2920 Zoo Drive
United States of America
Size of the Zoo
The San Diego Zoo is set upon 40ha (99 acres) of land.
The San Diego Zoo was the vision of Dr. Harry M. Wegeforth and grew out of abandoned animal exhibits from the 1915 Panama-California Exposition. The first meeting of the zoo’s organisation was held on 10/02/2016 with the articles for incorporation being executed on 12/11/1916.
During 1917 the Society set its official seal as a grizzly bear. This was used till 1955 when the species became extinct in California. At this point the collection was a series of cages along Park Boulevard.
The next year the City of San Diego entered in to an agreement with the Society which would provide a permeant zoo site in exchange for the city having ownership of the animals, property and equipment.
In 1921 the city provided the 57 hectare (140-acre) site which the zoo has occupied to this day. It was fenced thanks to a donation by Ellen Browning Scripps. This allowed the zoo to charge for entry. The International Harvester Building from the Panama Exposition was converted to a reptile house and zoo entry in 1922.
The zoo opened on New Year’s Day 1923 with admission set at 10 cents for adults with children free.
ZooNooz was first published during 1924 and appeared in the San Diego Zoo. In this year an extra 4 hectares (10 acres) of land was granted to the zoo.
In 1925 the zoo completed its first international exchange when zoo director, Tom Faulconer travelled to Australia and was presented with koalas ‘Snugglepot’ and ‘Cuddlepie’ as gifts to San Diegos children from the children of Sydney. Also included in the exchange was kangaroos, emus, dingoes, phalangers, an echidna and birds of paradise.
Bus tours of the zoo began on weekends in 1926 and continue to this day.
Belle Benchley had been hired as a temporary bookepper at the zoo during 1925. But by 1927 she was executive secretary. This post effectively makes her zoo director a post which she would be formerly granted a few years later. She held this post till 1953.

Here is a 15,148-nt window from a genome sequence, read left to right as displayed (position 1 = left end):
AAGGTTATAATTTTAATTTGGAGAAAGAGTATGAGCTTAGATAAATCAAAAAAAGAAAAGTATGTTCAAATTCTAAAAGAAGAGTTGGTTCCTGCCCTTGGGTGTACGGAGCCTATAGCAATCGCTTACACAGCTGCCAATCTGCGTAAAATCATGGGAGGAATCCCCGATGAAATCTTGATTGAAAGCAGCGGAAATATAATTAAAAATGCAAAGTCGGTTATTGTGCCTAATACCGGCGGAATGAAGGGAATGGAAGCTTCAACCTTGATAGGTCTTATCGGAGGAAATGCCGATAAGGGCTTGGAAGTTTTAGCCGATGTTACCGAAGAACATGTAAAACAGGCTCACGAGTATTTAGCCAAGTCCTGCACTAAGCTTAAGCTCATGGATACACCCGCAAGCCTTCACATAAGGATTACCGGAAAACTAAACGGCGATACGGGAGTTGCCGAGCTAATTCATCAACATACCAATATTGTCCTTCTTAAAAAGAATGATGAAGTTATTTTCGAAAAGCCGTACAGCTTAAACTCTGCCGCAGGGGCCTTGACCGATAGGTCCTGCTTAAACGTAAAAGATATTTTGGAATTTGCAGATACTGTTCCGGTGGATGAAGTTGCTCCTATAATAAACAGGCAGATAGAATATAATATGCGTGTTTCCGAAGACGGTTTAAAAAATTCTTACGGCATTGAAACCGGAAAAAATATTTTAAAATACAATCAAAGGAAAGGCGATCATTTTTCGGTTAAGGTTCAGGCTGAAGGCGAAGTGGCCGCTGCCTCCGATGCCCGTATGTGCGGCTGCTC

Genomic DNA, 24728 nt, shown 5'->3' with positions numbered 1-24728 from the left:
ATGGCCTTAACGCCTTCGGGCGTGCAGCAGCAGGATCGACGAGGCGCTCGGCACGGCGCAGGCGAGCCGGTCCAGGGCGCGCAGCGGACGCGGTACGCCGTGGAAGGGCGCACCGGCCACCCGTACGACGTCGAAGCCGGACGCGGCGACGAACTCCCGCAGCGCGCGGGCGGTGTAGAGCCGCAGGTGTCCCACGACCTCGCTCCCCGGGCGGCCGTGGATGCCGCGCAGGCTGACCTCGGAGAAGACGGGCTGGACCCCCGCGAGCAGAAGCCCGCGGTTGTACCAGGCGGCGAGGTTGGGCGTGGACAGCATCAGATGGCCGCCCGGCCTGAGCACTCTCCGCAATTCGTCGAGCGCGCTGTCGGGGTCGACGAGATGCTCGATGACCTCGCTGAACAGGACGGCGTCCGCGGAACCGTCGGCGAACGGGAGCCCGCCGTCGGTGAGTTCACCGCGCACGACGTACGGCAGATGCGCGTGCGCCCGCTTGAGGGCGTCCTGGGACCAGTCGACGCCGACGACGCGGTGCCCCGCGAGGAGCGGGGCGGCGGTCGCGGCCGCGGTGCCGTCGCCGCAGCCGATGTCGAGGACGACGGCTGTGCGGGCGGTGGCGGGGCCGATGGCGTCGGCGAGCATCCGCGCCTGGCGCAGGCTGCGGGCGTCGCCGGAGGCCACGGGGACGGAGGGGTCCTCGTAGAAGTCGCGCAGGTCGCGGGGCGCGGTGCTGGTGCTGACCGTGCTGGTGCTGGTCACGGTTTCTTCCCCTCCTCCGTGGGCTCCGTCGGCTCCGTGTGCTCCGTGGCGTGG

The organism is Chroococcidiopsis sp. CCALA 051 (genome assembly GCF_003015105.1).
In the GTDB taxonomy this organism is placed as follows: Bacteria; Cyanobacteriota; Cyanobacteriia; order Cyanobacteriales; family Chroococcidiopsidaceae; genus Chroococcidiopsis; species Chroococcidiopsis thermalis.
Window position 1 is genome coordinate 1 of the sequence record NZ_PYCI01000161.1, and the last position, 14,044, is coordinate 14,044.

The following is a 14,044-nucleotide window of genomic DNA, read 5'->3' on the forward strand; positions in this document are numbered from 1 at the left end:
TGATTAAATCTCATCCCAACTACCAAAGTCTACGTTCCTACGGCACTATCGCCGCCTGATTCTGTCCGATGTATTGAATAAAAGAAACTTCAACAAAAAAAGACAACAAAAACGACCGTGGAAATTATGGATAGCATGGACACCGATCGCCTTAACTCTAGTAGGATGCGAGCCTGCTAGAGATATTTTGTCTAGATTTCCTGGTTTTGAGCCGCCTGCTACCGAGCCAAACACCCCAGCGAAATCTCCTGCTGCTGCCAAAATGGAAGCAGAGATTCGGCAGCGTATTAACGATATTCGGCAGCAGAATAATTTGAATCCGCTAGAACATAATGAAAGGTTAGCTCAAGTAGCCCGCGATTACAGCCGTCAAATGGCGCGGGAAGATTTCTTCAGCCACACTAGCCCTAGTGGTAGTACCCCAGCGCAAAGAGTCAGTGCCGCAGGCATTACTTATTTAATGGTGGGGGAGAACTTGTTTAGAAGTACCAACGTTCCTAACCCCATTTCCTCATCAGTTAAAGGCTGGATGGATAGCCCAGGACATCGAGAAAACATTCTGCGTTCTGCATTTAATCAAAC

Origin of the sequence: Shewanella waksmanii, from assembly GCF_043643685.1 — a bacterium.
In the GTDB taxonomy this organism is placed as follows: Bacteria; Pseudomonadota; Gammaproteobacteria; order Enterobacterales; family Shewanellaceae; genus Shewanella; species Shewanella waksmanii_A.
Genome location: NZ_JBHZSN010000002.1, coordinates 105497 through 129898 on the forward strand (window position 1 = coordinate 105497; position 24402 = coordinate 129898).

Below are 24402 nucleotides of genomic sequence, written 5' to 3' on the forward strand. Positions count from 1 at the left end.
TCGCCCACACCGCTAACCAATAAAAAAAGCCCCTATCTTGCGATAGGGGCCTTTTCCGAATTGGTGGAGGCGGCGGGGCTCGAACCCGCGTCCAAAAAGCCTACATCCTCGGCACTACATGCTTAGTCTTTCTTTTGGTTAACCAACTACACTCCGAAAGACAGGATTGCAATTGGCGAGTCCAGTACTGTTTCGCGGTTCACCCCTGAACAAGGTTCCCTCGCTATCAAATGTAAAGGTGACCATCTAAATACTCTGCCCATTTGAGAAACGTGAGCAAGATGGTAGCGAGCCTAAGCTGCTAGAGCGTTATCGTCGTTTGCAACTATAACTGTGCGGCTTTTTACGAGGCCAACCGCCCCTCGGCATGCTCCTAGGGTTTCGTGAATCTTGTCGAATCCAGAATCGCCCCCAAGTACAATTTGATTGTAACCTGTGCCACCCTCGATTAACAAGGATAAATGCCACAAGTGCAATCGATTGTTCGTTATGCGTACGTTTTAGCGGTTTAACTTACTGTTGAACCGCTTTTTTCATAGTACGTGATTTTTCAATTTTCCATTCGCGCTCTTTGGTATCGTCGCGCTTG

In 1932 the San Diego Zoo came under threat from a $100,000 tax bill charged by the county assessor. To collect this, he attempted to auction the property and animals. This was unsuccessful and as such the property became the state’s but they refused management of the zoo and as such it returned to the society.
In 1934 the zoo’s finances received a boost when the city passed a proposition giving the zoo 2 cents from every $100 they collected in property tax.
The zoo began featuring in the television program “Behind the Scenes at the Zoo” during 1951.
In 1954 Dr. Charles Schroeder began to serve as director of the zoo. He would hold this position till 1972. Another 0.8ha (2 acres) of land was allocated to the zoo and a new entrance also opened in this year.
1955 saw a weekly live television show begin. It was also the year that a new corporate seal came in to use using an elephant seal.
During 1959 a breeding group of koalas were received and these bred the first koala born in North America the next year.
The Skyfari opened during 1969.
In 1983 the zoo first began to lend out its koalas to zoos who could not provide for them permanently. This program continues to this day.
Another notable success with koalas occurred in 1985 when an albino joey was born, the first outside of Australia. The male joey became known as “Goolara.”
Giant pandas were first exhibited at the zoo in 1987. These were known as “Basi” and “Yuan Yuan. San Diego Zoo received their first breeding pair of pandas on a 12-year loan in 1996. Their first cub “Hua Mei” was born on 8/21/1999. To date 6 cubs have been born at the zoo.
In 2005 the zoo opened, Monkey tails and Forest tales.
San Diego Zoo opened, Elephant Odyssey a new exhibit featuring the park’s elephant’s alongside a range of other animals during 2009.
The panda exhibit was turned in to Panda Trek during 2011. This new exhibit featured the giant pandas alongside red pandas, takins and 8 species of bamboo.
Penguins returned to the zoo in 2014. They had been absent since 1979.
Number of Animals
3,500 animals representing 650 species are housed at the San Diego Zoo.